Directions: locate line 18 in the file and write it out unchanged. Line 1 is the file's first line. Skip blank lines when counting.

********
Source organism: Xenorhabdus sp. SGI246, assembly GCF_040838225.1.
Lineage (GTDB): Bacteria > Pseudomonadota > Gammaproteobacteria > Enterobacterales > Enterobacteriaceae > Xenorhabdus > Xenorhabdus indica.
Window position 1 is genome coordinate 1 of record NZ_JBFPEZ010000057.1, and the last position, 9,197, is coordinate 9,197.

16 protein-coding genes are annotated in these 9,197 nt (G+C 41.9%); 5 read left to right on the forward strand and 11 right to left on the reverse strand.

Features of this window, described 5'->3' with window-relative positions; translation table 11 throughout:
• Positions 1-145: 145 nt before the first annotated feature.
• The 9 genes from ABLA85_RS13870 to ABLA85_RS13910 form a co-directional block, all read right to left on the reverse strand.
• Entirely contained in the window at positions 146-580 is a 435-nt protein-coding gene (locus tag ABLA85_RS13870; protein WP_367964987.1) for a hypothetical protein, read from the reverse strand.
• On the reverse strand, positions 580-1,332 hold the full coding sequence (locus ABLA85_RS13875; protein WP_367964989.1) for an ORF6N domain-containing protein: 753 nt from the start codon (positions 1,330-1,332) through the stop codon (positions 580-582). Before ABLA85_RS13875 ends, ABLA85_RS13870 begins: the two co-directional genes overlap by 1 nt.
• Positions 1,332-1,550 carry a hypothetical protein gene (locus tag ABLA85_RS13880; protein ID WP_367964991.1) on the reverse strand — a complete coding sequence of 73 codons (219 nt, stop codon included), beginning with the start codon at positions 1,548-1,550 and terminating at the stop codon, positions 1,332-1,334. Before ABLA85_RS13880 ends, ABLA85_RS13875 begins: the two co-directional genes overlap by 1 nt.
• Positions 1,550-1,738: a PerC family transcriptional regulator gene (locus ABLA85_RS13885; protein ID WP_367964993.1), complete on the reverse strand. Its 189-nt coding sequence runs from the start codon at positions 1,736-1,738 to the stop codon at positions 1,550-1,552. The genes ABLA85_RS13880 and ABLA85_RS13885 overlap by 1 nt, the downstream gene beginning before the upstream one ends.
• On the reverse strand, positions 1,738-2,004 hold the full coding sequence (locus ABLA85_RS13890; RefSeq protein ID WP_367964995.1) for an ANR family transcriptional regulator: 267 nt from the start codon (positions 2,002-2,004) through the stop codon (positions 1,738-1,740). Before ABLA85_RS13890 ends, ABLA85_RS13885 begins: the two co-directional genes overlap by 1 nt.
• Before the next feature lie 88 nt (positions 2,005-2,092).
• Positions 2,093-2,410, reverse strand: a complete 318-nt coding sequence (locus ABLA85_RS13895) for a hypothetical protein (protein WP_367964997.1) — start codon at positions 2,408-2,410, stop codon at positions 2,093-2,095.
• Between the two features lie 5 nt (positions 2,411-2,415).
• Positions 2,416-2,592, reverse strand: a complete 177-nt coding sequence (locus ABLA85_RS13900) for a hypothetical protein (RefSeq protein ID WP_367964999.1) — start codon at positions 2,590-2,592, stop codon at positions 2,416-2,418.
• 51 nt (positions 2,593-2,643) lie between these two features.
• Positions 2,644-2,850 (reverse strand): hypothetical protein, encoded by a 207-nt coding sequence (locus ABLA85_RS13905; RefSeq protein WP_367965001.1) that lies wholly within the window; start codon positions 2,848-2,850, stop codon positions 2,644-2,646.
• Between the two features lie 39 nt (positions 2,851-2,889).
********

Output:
• Positions 2,644-2,850 (reverse strand): hypothetical protein, encoded by a 207-nt coding sequence (locus ABLA85_RS13905; RefSeq protein WP_367965001.1) that lies wholly within the window; start codon positions 2,848-2,850, stop codon positions 2,644-2,646.